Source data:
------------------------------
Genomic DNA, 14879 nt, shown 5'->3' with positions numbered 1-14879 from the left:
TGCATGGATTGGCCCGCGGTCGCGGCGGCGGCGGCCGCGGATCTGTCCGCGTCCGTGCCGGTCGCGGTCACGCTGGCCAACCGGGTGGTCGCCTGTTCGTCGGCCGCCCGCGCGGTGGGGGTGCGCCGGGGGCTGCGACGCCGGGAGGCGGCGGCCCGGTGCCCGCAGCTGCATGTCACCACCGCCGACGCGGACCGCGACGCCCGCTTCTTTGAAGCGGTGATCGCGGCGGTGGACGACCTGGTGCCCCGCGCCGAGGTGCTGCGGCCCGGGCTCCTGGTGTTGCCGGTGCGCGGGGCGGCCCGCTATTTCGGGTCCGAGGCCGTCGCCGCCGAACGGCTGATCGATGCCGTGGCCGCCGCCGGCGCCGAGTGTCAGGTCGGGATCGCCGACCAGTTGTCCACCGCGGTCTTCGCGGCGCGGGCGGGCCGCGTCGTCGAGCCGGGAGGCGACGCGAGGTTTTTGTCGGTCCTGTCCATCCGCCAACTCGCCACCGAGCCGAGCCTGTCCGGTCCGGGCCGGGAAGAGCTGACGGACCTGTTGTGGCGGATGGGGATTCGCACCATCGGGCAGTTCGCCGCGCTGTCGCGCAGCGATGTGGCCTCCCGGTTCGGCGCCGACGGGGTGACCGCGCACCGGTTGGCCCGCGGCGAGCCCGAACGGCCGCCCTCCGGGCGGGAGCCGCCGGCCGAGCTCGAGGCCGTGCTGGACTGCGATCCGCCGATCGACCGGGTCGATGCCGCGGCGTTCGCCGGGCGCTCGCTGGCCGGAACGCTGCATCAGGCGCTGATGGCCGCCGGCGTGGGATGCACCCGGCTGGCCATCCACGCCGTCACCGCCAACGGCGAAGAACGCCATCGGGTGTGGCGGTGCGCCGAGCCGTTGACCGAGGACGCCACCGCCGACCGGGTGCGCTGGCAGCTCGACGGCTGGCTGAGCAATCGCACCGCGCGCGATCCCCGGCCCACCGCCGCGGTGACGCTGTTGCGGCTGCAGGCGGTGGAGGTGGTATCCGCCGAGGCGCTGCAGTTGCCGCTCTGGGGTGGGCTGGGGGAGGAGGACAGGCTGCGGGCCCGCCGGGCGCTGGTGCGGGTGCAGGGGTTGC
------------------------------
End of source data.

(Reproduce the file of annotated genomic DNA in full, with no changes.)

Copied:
Genomic DNA, 14879 nt, shown 5'->3' with positions numbered 1-14879 from the left:
TGCATGGATTGGCCCGCGGTCGCGGCGGCGGCGGCCGCGGATCTGTCCGCGTCCGTGCCGGTCGCGGTCACGCTGGCCAACCGGGTGGTCGCCTGTTCGTCGGCCGCCCGCGCGGTGGGGGTGCGCCGGGGGCTGCGACGCCGGGAGGCGGCGGCCCGGTGCCCGCAGCTGCATGTCACCACCGCCGACGCGGACCGCGACGCCCGCTTCTTTGAAGCGGTGATCGCGGCGGTGGACGACCTGGTGCCCCGCGCCGAGGTGCTGCGGCCCGGGCTCCTGGTGTTGCCGGTGCGCGGGGCGGCCCGCTATTTCGGGTCCGAGGCCGTCGCCGCCGAACGGCTGATCGATGCCGTGGCCGCCGCCGGCGCCGAGTGTCAGGTCGGGATCGCCGACCAGTTGTCCACCGCGGTCTTCGCGGCGCGGGCGGGCCGCGTCGTCGAGCCGGGAGGCGACGCGAGGTTTTTGTCGGTCCTGTCCATCCGCCAACTCGCCACCGAGCCGAGCCTGTCCGGTCCGGGCCGGGAAGAGCTGACGGACCTGTTGTGGCGGATGGGGATTCGCACCATCGGGCAGTTCGCCGCGCTGTCGCGCAGCGATGTGGCCTCCCGGTTCGGCGCCGACGGGGTGACCGCGCACCGGTTGGCCCGCGGCGAGCCCGAACGGCCGCCCTCCGGGCGGGAGCCGCCGGCCGAGCTCGAGGCCGTGCTGGACTGCGATCCGCCGATCGACCGGGTCGATGCCGCGGCGTTCGCCGGGCGCTCGCTGGCCGGAACGCTGCATCAGGCGCTGATGGCCGCCGGCGTGGGATGCACCCGGCTGGCCATCCACGCCGTCACCGCCAACGGCGAAGAACGCCATCGGGTGTGGCGGTGCGCCGAGCCGTTGACCGAGGACGCCACCGCCGACCGGGTGCGCTGGCAGCTCGACGGCTGGCTGAGCAATCGCACCGCGCGCGATCCCCGGCCCACCGCCGCGGTGACGCTGTTGCGGCTGCAGGCGGTGGAGGTGGTATCCGCCGAGGCGCTGCAGTTGCCGCTCTGGGGTGGGCTGGGGGAGGAGGACAGGCTGCGGGCCCGCCGGGCGCTGGTGCGGGTGCAGGGGTTGC